Education at Work - Paying for College

Do you find yourself or your family starting off January 2013 concerned about how to pay for college? Well you’re not alone. With the cost of tuition at public and private institutions continuing to rise in the New Year, individuals and families are looking for new ways to cover the costs. The conventional solution, assuming you can’t just straight up pay the full amount, is to borrow the money through student loans, with the intent of paying it back gradually through a solid entry-level job and steady paycheck. But, this strategy often proves to be too risky and leads to a steep uphill financial climb. First, the assumption is made that you will land a well paying job fresh out of college and second, that the left over disposable income after making loan payments will be enough to support your living costs, which is often false. Thus, borrowing money to cover the majority of educational costs is not usually the best option for most college students. This is supported by the fact that U.S. student loan debt is on a continuous rise, currently above $1 trillion, and outpacing credit cad debt for the first time in history, which implies that not many students taking on debt are able to manage the payments.

So, how big of a concern should being able to afford college be for most incoming students and their parents? A recent survey by CollegeCountdown.com, which polled more than 3,000 parents with at least one college-bound child, found out that 80 percent of respondents reported some level of stress or anxiety related to paying for college. And 24% of the parents surveyed, “have not even factored college affordability into their search process”, while 46 percent are “unsure how much total debt their child is willing to take on to pay for college” and 38 percent are “unsure how much household debt they are willing to commit”. Based on these findings, it seems that many families feel overwhelmed by the high cost of college tuition and are underprepared for the best way to fit the cost into their household budgets.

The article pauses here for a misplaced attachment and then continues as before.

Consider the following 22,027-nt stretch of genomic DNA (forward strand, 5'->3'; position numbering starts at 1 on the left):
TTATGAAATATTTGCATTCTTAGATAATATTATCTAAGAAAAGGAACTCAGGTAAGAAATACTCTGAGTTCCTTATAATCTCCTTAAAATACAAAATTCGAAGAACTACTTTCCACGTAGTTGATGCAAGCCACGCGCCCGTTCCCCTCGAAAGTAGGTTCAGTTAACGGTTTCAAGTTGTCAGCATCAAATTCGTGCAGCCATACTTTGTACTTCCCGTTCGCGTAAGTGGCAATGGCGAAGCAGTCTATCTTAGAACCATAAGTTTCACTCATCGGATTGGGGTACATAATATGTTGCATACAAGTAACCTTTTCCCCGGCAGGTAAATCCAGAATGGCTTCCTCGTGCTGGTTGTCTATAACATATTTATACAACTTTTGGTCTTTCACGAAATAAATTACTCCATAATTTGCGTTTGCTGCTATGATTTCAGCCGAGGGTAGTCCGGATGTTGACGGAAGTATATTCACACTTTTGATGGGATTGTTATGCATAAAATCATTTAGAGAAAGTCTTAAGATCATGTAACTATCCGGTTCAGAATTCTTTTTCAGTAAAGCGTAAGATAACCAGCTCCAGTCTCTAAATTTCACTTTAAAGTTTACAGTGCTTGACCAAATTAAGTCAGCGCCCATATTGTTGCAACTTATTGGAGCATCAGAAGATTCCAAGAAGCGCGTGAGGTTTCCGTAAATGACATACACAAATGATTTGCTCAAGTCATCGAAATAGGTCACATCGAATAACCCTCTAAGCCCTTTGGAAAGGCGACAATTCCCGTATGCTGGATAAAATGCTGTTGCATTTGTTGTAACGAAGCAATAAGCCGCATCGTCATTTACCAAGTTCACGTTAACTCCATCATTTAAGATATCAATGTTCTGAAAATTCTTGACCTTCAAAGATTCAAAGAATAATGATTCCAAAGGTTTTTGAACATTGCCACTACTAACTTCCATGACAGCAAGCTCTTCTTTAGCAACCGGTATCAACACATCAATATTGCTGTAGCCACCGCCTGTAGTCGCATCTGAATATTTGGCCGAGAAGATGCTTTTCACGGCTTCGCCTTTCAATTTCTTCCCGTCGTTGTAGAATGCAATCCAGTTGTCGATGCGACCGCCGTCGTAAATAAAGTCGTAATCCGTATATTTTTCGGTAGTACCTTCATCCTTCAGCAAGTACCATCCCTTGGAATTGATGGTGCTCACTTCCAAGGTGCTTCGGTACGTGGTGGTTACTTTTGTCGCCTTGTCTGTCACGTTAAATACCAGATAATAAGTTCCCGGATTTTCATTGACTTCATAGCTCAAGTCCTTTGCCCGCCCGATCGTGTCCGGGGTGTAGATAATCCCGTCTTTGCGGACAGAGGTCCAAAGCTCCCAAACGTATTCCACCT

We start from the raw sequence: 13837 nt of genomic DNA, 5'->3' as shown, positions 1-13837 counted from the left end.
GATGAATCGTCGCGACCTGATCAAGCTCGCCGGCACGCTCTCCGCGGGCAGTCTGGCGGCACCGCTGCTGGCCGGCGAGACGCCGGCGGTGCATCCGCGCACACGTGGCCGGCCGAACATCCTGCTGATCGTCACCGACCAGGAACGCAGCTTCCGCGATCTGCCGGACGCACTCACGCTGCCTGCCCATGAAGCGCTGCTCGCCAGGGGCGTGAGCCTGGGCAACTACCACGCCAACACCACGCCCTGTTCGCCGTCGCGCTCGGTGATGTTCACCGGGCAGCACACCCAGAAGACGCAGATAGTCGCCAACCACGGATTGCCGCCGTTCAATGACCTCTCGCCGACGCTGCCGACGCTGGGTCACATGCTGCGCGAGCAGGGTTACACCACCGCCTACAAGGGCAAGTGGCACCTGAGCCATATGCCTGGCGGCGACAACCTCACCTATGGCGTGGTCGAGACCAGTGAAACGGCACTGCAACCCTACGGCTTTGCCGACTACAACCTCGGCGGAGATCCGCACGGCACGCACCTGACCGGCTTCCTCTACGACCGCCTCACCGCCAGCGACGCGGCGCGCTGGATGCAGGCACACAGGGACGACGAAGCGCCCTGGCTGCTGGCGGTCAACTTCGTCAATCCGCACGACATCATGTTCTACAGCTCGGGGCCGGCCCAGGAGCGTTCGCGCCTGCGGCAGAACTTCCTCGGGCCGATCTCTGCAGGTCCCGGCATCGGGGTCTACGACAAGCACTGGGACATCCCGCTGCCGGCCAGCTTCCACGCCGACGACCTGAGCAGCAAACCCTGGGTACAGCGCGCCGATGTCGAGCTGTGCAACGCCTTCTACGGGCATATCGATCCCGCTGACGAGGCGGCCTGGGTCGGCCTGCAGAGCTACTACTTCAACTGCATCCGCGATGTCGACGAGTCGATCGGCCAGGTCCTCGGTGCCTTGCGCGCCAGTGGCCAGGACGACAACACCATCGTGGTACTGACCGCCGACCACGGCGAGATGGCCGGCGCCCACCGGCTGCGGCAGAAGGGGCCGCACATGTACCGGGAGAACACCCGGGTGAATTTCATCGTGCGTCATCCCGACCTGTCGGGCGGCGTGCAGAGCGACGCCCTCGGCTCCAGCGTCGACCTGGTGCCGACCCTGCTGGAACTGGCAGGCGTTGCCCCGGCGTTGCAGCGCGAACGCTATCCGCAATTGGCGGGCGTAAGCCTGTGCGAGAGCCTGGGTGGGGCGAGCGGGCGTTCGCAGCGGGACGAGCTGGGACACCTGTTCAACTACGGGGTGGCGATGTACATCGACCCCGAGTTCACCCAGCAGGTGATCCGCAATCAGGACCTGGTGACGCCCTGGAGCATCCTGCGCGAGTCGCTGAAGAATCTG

Here are some helpful suggestions. Having a solid college plan in place sooner rather then later is the first step to take. This includes parents having a college savings account (529 plan) for their kids at a young age, then factoring college expenses into household budgeting and financial planning, considering schools within your means instead of based on brand names, and putting forth a proactive effort to identify all other programs that could provide some form of financial assistance (more details below). By following some of these calculated steps early on, most college students should be able to find ways to help pay for school without taking on too much debt, if any at all. Or, for those who are already deep in a mound of debt, they should be able to make efforts to reduce the total amount owed by the time graduation rolls around.

In a recent Huffington Post article, the writer encourages college kids to act now to take steps in the right direction towards lowering their student debt. The article claims:

“Students in college now can still take steps to make their student debt burden as low as possible by continuing to search for scholarships, grants and work study programs. Although primarily thought of as something a student seeks before entering college, many programs are still available for students entering their junior and senior years.”

These ideas for helping cover college costs, outlined in this article, tie in directly with the Education at Work mission. We believe that no matter what age you’re at or stage in your college career, there is still an opportunity to afford school, work at earning a degree and being able to graduate within a reasonable amount of time. From our perspective, taking on a part-time job while actively enrolled in school can help provide valuable work experience, as well as extra income that can go towards tuition payments. And, of course it never hurts to find a part-time employer that also offers college students the ability to qualify for tuition assistance as a benefit of the job. This can supplement nicely the other financing options you have in place, and in some cases, may be enough (depending on the employer, the amount they payout, and the cost of tuition) to cover yearly educational expenses. Therefore, having a well thought out plan and proper balanced attack will be the key to paying off the high cost of a college degree and avoid taking on excessive amounts of debt by keeping your head above water.